Based on NCBI results, our gene likely has homologous functions to ascorbate oxidase, an enzyme that catalyzes the oxidation of ascorbate in times of oxidative stress (Batth 2017). Ascorbate oxidase is often found in the cell wall or cytoplasm, so the protein that our gene codes for would likely be found in the same regions because they have homologous functions (Messerschmidt A.) (Figure 5). We know that our gene is part of the cupredoxin superfamily, which will help us learn more about its function. Cupredoxins are small, blue copper proteins that have four copper centers (Kosman 2010) (Figure 4). A subset of cupredoxins are enzymes called multicopper oxidases (MCO), which play essential roles in the physiology of all aerobes (Kosman 2010). When copper binds to the four sites of MCOs it acts as a cofactor, allowing the enzyme to catalyze a redox reaction, resulting in two molecules of water, using 4 electrons (Kosman 2010)(Figure 6). This family of enzymes play a large role in management of oxidative stress and maintenance of homeostasis in aerobes.

Figure 4: Structure of zucchini protein ascorbate oxidase: It has homologous structure and function to our protein. The copper ions bound to ascorbate oxidase binding sites are represented by red circles (Messerschmidt A.).
Figure 5: Location of ascorbate oxidase: The location is represented by orange spheres within the plant cell. Ascorbate oxidase has been proposed to be localized to the cell wall and cytoplasm (Messerschmidt A). Image from: Altoona Junior High.
Figure 6: Cupredoxin Reduction Mechanism: Shows a multi-copper oxidase's reduction of oxygen to water using a 4 electron reduction concomitant with a 1 electron oxidation. The bold arrows show the catalytic reaction, while the narrow arrows show an alternate reaction that can be observed, but is not part of the catalytic step. Type 1 and 2 copper are represented by Cu1 and Cu2 respectively and type 3 copper is represented by Cu3a and Cu3b (Vashchenko et al. 2013).

Discussion:

The high level of homology and conservation we found between our gene and its protein and other plant genes and proteins indicate that our gene is important. Additionally, the homology is mostly limited to plant species. Our gene is part of the cupredoxin superfamily, which reduces Cu2+ ions to Cu+ to avoid copper toxicity. Cupredoxins are also implicated in maintaining oxygen and metal homeostasis and managing oxidative stress. After further research, we discovered that our protein is highly homologous to Ascorbate Oxidase (AAO). This particular cupredoxin is implicated in healthy growth, defense, cell wall formation, and stress responses. Some studies indicated that AAO is particularly important in pollen tube and early embryo development. With this information in mind, we hypothesize that our mutant plant may not be able to develop healthy offspring, may not be able to handle oxidative stress, succumb to metal toxicity, and have difficulty forming healthy cell wall. Additionally, we hypothesize that our protein may be localized to the cell wall, which was further indicated by the Einsle et al. paper. We also hypothesize that our gene will be highly expressed during embryogenesis, pollen tube development, and during stress responses.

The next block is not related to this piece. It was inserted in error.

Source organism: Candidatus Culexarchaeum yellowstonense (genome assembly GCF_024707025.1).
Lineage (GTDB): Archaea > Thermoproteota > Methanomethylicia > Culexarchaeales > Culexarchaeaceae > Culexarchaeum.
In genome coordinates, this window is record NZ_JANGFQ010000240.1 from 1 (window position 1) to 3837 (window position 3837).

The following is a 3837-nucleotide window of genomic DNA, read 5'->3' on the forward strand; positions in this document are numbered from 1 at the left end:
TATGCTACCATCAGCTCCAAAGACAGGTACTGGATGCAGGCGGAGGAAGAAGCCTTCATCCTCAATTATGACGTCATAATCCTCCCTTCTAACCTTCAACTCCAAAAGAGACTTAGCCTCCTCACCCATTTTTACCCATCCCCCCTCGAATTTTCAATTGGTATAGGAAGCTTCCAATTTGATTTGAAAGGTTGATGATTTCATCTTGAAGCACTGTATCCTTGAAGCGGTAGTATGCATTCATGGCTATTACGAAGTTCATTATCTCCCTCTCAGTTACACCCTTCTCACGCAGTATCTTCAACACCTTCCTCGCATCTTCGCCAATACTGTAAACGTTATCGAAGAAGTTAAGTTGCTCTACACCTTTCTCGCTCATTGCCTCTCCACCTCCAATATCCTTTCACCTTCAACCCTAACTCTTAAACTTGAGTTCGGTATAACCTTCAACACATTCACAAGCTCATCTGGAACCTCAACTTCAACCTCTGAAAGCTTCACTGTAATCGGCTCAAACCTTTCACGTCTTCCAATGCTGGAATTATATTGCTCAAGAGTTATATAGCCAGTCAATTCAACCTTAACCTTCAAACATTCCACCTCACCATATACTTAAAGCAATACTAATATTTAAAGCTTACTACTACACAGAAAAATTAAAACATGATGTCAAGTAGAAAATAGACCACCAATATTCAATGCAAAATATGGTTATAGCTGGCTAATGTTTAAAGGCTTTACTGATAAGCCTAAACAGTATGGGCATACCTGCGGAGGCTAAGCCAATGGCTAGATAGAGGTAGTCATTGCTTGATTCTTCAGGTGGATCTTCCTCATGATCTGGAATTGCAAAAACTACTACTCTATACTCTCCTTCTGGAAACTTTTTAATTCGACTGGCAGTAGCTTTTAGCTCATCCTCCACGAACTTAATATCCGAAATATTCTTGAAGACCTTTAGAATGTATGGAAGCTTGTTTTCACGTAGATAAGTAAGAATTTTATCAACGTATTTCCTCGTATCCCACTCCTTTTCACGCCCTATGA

References:

"Blank Plant Cell Diagram 2." Piper Pages. Altoona Area Junior High, n.d. Web. 30 Mar. 2017.

Messerschmidt A. Ascorbate oxidase structure and chemistry. Journal of Inorganic Biochemistry. 1992;47(3):23. http://www.sciencedirect.com/science/article/pii/0162013492840944. doi: 10.1016/0162-0134(92)84094-4.

Porterfield A. How does BLAST work? Bitesize Bio 2014 July 23. http://bitesizebio.com/21223/how-does-blast-work/

Vashchenko Ganna, MacGillivary Ross. Multi-copper oxidases and human iron metabolism. Nutrients. 2013;5(7):2289-2313. http://www.mdpi.com/2072-6643/5/7/2289/htm.

Thampi S. Bioinformatics. 2003. https://arxiv.org/pdf/0911.4230.pdf

Kosman DJ. Multicopper oxidases: A workshop on copper coordination chemistry, electron transfer, and metallophysiology. Journal of Biological Inorganic Chemistry : JBIC : A Publication of the Society of Biological Inorganic Chemistry 2010 Jan;15(1):15-28.

Batth R, Singh K, Kumari S, Mustafiz A. Transcript profiling reveals the presence of abiotic stress and developmental stage specific ascorbate oxidase genes in plants. Frontiers in Plant Science 2017 Feb 17,.